Bill has asked me what would I rather have? Physical health, but my mind is gone? Or poor physical condition but still mentally acute. I choose losing my mind because then I wouldn’t know how miserable I was. Bill thinks he’d rather keep his mental faculties.
I can’t help thinking who will be on “the last” list this time. Every time I leave Missouri I’ve seen someone for the last time. My father. My brother. An uncle or an aunt. Last time it was Clem, my dad’s brother, Lenore’s husband. I don’t want to think about who it will be this time, but I can’t seem to help it.
Visiting my mom and my other relatives this year has made me think there are guilt trips and then there are guilt trips. You can be on one without ever leaving home. What we do for others out of a sense of duty, obligation or guilt, isn’t it all tied up somehow in love? If we didn’t care we wouldn’t bother. And we’d never feel guilty.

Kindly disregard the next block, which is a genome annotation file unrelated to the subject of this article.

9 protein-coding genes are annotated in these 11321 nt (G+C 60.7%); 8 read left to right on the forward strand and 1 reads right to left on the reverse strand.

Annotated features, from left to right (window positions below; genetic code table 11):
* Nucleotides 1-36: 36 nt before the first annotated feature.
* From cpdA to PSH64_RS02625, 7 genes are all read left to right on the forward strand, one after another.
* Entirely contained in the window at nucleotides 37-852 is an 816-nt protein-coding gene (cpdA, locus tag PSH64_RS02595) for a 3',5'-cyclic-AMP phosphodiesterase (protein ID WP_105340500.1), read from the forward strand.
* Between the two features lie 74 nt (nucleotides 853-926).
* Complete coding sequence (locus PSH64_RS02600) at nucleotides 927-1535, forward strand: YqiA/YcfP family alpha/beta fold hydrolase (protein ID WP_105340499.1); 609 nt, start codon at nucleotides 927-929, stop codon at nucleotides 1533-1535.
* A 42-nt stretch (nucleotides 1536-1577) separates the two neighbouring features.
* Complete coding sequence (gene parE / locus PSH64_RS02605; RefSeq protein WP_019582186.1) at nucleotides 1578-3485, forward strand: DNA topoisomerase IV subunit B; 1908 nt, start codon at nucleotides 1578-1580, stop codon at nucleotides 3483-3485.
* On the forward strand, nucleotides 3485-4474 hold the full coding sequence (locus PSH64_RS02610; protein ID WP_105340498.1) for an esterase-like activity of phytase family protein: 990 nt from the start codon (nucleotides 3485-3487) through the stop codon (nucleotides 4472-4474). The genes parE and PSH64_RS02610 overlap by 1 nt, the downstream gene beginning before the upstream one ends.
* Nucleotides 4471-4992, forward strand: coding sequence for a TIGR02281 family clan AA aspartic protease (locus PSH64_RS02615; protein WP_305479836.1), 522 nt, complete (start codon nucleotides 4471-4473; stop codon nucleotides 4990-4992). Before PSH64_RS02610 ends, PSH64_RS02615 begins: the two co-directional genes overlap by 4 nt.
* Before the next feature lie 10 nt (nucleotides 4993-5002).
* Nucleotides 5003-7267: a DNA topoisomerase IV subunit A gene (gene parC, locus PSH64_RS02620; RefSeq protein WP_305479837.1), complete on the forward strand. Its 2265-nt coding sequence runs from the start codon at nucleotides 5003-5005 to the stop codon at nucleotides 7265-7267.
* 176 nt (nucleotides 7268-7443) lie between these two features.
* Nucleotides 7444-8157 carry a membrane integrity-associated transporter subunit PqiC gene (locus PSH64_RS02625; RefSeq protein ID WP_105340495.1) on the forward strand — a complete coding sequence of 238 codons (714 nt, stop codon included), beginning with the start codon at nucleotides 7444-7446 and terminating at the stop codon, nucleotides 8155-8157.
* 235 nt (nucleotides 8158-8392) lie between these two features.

I lose track of time while I’m cleaning and sorting and before I know it it’s ten o’clock. I’m afraid I’ve missed the window of opportunity where Mom will know who we are if I’m not there by ten.
We arrive at the home around ten-thirty a.m. which turns out to be a mistake. Mom is sitting in a chair by the entrance. A few of the other residents, including her friend Joan are playing dominoes at a nearby table. I can tell Mom doesn’t recognize us but I don’t know if that’s because she can’t really see us. I hug her and remind her who we are. Joan looks over and says it’s good that we are here.